We hope to continue the conversation on the makeup of the Governor’s Workforce Cabinet in conference committee and have some questions as to how this will work in conjunction with the State Workforce Innovation Council (SWIC), a similar existing cabinet that is required to have its membership be 50% employers. We appreciate the language in the bill allowing the Indiana Chamber to be consulted with on a gubernatorial appointment for a business leader to the panel; however, we question why we cannot simply utilize the SWIC.

If we are tied to the idea of creating a new cabinet, we feel strongly that we should have more employer voices at the table, plus give the Indiana Chamber a seat as well. The Chamber’s place on the cabinet would provide historical knowledge on workforce issues, representing the voices of thousands of members and investors throughout the state and providing consistency when we have a new Governor who would make the majority of the appointees (be they employers or agency heads).

In close, though these bills are better and moving in the right direction, they still need work. The Chamber will continue to advocate for strong policies throughout conference committee.

#BizVoiceExtra: BSU and the President’s Office

Sitting down and having discussions with business, government and community leaders is a part of this communications/BizVoice editor gig that is truly enjoyable. And conversations with university presidents or chancellors are always intriguing. Most, as expected, are excellent communicators. Some (no, I’m not going to name names) give you the impression the talk might be at a higher level than the actions to follow.

I enjoyed a recent sit-down with Geoff Mearns, the 18th president of my alma mater – Ball State. The focus was to be on university-community engagement. It shifted a bit to K-12 when legislation currently making its way through the Indiana General Assembly would place Ball State in the role of managing the troubled Muncie Community Schools. (Read more on both here).

Mearns is impressive – not just in our talk but in the views of many in Muncie and beyond. A trial lawyer for 15-plus years, he says the most important skill (in that job and his current one) is listening. He’s doing just that and taking the initial steps to move BSU in the right direction as it prepares to look beyond the 2018 celebration of its 100th anniversary.

Although Terry King served in an interim role for nearly a year and a half, Ball State is coming off the still mysterious departure of Paul Ferguson. Yes, these situations when a relationship at such a high level does not work out are tricky, but as a journalism graduate of the school, it was extremely disappointing to see the lack of transparency/communication when Ferguson was suddenly gone in January 2016. In fact, he had been in our Indiana Chamber offices less than two weeks earlier for a BizVoice roundtable.

On the positive side, Beverley Pitts was a longtime BSU administrator who served as interim president for a portion of 2004 before Jo Ann Gora began a decade-long tenure. Pitts went on to the same role at the University of Indianapolis from 2005-2012. Here is a conversation we shared upon her retirement. Her journalism background – and those strong communication abilities – may have played a part in my admiration of her leadership.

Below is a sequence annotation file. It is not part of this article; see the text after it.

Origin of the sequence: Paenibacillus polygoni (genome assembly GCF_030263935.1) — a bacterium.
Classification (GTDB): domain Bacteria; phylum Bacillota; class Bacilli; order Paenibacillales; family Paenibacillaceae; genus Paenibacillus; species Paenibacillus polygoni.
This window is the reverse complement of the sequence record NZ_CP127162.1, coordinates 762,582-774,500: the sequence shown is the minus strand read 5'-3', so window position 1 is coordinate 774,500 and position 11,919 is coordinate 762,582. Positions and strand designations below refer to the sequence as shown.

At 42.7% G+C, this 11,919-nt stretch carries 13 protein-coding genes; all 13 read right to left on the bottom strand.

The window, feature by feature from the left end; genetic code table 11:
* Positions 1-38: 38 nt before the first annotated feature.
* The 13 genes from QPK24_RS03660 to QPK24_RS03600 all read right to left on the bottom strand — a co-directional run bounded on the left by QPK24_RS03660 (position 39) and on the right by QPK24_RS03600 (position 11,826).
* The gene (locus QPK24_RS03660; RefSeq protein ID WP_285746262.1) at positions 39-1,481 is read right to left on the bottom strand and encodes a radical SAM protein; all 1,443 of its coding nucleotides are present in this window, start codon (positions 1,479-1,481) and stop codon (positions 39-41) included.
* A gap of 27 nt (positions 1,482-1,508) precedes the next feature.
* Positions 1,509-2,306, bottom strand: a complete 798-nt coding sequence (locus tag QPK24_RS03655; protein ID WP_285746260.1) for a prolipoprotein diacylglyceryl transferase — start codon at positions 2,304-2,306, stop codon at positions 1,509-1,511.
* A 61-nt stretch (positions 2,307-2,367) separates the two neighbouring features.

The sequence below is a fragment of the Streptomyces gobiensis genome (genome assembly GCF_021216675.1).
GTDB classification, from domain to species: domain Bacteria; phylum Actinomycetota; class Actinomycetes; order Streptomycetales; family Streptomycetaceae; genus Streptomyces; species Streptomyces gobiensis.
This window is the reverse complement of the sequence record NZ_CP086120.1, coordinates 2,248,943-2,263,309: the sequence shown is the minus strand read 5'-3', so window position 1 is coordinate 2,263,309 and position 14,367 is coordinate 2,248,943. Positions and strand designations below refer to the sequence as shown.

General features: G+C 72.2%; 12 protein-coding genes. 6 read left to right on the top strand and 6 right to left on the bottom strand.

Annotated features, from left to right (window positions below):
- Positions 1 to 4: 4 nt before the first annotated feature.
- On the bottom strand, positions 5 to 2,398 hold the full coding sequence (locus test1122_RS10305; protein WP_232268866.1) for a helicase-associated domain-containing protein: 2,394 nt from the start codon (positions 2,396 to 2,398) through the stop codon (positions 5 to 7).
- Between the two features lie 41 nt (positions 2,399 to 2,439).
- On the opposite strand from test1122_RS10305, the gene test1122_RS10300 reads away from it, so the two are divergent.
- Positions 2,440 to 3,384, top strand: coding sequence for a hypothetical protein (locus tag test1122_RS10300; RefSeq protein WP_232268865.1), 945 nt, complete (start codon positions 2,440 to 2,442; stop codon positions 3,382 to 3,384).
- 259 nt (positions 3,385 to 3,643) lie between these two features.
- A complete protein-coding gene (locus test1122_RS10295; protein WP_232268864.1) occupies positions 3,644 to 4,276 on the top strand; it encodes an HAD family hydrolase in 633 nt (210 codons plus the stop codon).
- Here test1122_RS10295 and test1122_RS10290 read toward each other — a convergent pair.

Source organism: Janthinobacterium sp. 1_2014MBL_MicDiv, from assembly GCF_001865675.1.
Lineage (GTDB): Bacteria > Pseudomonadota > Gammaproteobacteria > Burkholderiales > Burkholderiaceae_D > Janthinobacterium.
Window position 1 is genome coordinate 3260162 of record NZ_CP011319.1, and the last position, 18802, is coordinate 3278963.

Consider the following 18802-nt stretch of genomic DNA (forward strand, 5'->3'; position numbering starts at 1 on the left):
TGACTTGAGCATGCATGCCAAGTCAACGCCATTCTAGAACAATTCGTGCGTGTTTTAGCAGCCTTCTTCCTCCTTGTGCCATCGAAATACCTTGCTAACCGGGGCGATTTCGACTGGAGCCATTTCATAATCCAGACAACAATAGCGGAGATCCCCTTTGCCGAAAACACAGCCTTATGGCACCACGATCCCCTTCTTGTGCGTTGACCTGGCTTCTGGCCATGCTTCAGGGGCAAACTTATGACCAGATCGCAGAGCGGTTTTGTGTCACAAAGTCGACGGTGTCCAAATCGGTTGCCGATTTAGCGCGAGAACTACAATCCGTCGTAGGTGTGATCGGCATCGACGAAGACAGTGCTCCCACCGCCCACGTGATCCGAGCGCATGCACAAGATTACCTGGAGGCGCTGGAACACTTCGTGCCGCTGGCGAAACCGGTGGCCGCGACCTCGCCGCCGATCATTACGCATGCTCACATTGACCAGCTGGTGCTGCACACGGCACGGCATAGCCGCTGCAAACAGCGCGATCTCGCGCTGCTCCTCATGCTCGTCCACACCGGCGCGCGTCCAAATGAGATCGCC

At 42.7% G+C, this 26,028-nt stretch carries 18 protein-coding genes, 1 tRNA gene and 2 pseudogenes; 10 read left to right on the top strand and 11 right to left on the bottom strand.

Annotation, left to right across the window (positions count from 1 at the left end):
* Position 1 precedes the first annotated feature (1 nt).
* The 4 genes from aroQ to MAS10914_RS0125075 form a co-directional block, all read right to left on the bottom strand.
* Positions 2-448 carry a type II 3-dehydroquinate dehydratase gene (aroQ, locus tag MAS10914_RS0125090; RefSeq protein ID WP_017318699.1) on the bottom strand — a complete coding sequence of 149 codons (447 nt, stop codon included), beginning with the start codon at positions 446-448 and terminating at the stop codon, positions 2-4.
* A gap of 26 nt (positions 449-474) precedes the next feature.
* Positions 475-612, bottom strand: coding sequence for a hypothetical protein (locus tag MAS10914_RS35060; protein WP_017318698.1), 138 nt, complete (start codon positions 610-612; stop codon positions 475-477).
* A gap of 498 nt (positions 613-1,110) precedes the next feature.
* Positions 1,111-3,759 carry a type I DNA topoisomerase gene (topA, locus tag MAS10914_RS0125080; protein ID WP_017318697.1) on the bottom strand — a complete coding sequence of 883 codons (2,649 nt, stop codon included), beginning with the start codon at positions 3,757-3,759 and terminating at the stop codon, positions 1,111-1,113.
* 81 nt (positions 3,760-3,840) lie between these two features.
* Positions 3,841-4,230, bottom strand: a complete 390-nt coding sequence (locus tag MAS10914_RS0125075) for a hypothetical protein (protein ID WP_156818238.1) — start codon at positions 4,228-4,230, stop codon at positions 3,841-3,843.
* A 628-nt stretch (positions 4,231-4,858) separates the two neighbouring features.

A note on another BSU president. John Worthen moved into that spot in 1984 (the year I graduated) and served until 2000 (bringing some much-needed stability). And then he stayed in Muncie. The basketball/volleyball home is now Worthen Arena and I’m told the former president is frequently on hand to cheer on the Cardinals.

Tech Talk: MPH, IoT Hack and Coding Events on Tap

One of the initial successes of the Indiana Chamber’s tech policy committee was securing funding for the state’s Management Performance Hub (MPH) during the 2017 legislative session.

MPH is an integrated system that links government agency data and allows for data-driven analytics and research. Efforts thus far have yielded a variety of results and the potential is promising.

Data Day 2018 (10:00 a.m. to 2:00 p.m. on March 6 in the north atrium of the Statehouse) is an opportunity to learn where innovation is happening and to share ideas for future projects.

Public safety is the theme of the April 20-21 AT&T IoT Civic Hackathon. Bill Soards reports more than $15,000 in prizes will be awarded, nearly 200 attendees are already registered, 10 speakers (including the commissioner of the Boston Police Department during the 2013 marathon bombing) are confirmed and momentum continues to build for the third annual event.

From the AT&T folks: Hang out with us as we hack and build IoT apps and projects, get fed, compete for prizes across different categories and, most importantly, meet new people and scout for teammates to work on new or current projects. Bring your laptop, skills and ideas for 24 hours of learning, coding and hacking.

The new IoT lab in Fishers will be the primary location, with additional activities at Launch Fishers.

Indy.Code() is one of many new entries into the Indiana technology conference scene. Full-day workshops and more than 100 breakout sessions are included (April 16-18 at the Indiana Convention Center), along with a keynote address by Indianapolis education technology entrepreneur Nick Birch (Eleven Fifty Academy and PropelUp).